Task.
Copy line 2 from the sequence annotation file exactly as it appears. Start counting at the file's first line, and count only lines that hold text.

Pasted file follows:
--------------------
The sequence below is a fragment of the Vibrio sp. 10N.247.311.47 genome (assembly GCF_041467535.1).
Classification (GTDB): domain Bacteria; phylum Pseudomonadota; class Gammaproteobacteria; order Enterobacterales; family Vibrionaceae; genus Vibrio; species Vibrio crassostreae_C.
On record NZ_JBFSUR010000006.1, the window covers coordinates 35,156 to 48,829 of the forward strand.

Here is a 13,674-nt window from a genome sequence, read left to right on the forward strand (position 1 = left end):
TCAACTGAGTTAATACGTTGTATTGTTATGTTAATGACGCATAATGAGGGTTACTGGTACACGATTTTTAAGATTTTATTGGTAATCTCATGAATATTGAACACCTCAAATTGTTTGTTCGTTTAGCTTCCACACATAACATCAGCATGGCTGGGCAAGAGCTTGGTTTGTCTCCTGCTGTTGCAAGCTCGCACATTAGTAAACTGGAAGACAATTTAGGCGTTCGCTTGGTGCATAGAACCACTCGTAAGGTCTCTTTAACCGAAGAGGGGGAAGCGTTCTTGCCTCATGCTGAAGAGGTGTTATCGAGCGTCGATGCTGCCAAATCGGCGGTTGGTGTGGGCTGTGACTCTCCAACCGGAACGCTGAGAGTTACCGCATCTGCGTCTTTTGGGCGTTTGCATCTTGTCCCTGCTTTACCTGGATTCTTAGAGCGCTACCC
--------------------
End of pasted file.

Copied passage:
Classification (GTDB): domain Bacteria; phylum Pseudomonadota; class Gammaproteobacteria; order Enterobacterales; family Vibrionaceae; genus Vibrio; species Vibrio crassostreae_C.